doi:10.1128/IAI.00023-15
PMCID: PMC4432748  PMID: 25847962
10.  Description of the interaction between Candida albicans and macrophages by mixed and quantitative proteome analysis without isolation 
AMB Express  2015;5:41.
Candida albicans is an opportunistic pathogen that causes fatal diseases in immunocompromised hosts. Host resistance against C. albicans relies on ingestion of the pathogen by macrophages. Analysis of the escaping behavior of C. albicans from macrophages is required to understand the onset of systemic candidiasis. In this study, native interactions of C. albicans with macrophages were investigated by proteome analysis using high efficiency of long monolithic silica capillary column. Using this system, we developed a method of “mixed and quantitative proteome analysis” in which C. albicans and macrophages were simultaneously analyzed by nanoLC–MS/MS without the need to isolate the two individual living cells. Two hundred twenty-seven proteins from C. albicans and five proteins from macrophages were identified as candidate interaction-specific molecules. C. albicans seemed to produce glucose through a β-oxidation pathway, a glyoxylate cycle, and gluconeogenesis for escape from macrophages. Up-regulation of stress-related and candidate pathogenic proteins in C. albicans indicated how C. albicans endured the harsh environment inside the macrophages. Down-regulation of apoptosis-associated protein NOA1- and chaperone HSPA1A-syntheses in macrophage indicated that C. albicans was able to escape from macrophages in part by suppressing the production of these macrophage proteins.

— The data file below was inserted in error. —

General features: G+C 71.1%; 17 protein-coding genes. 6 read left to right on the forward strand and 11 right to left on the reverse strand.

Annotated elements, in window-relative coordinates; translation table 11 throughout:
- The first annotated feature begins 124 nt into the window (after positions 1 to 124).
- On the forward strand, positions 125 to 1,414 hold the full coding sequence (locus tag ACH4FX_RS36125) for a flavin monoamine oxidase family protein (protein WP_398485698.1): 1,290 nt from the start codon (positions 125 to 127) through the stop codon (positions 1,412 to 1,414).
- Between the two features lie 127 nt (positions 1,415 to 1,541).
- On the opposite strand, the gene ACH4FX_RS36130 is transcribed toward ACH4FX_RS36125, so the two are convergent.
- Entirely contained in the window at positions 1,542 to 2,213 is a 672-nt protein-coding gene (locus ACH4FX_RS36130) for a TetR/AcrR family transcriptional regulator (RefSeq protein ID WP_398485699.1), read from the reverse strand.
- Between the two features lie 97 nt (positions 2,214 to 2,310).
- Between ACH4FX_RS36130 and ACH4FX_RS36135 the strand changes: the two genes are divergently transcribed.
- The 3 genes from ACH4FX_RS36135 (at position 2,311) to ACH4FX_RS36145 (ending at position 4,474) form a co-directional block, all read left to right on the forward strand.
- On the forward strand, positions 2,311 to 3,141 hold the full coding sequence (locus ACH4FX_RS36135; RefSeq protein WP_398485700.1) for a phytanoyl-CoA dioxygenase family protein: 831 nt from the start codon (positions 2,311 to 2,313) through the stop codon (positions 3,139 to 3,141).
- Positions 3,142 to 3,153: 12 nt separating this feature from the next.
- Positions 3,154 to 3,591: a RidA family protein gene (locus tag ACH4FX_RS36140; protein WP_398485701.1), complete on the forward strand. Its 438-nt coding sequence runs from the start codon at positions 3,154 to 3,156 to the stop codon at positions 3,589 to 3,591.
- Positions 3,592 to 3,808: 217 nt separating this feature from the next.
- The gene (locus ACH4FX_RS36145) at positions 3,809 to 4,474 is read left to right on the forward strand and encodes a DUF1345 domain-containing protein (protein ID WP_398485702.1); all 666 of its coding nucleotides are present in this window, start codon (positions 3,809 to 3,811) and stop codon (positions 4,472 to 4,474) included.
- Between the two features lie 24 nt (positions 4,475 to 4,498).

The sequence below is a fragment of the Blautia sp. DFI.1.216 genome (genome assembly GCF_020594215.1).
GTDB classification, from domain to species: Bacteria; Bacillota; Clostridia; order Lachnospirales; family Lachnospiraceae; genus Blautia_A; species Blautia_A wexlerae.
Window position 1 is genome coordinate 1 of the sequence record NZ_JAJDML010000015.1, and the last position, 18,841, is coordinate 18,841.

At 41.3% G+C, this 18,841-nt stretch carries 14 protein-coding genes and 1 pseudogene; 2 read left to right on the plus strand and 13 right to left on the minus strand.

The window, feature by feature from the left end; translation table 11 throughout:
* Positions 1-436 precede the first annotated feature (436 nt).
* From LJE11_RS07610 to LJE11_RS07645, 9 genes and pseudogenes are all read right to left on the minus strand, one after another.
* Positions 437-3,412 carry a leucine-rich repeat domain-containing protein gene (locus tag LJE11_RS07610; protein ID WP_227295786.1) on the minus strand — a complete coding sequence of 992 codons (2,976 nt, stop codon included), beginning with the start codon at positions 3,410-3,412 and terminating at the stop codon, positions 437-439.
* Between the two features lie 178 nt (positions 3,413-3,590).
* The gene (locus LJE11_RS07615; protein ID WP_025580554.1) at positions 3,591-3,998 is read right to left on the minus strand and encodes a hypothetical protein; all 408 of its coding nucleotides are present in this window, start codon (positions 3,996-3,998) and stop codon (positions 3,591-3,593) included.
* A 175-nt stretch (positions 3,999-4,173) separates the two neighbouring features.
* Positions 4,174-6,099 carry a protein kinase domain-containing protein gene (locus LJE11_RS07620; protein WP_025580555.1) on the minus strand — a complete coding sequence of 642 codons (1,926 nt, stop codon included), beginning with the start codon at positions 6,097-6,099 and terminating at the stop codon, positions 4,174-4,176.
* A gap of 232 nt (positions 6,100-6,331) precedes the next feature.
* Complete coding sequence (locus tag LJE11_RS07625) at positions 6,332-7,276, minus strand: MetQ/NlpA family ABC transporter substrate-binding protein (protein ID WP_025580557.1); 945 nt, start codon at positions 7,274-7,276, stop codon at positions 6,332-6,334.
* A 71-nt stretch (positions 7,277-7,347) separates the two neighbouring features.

Electronic supplementary material
The online version of this article (doi:10.1186/s13568-015-0127-2) contains supplementary material, which is available to authorized users.
doi:10.1186/s13568-015-0127-2
PMCID: PMC4503712  PMID: 26179440
Candida albicans; Macrophage; Mixed proteome analysis; Quantitative proteome analysis; Apoptosis; Chaperone
11.  Proximity Effect among Cellulose-Degrading Enzymes Displayed on the Saccharomyces cerevisiae Cell Surface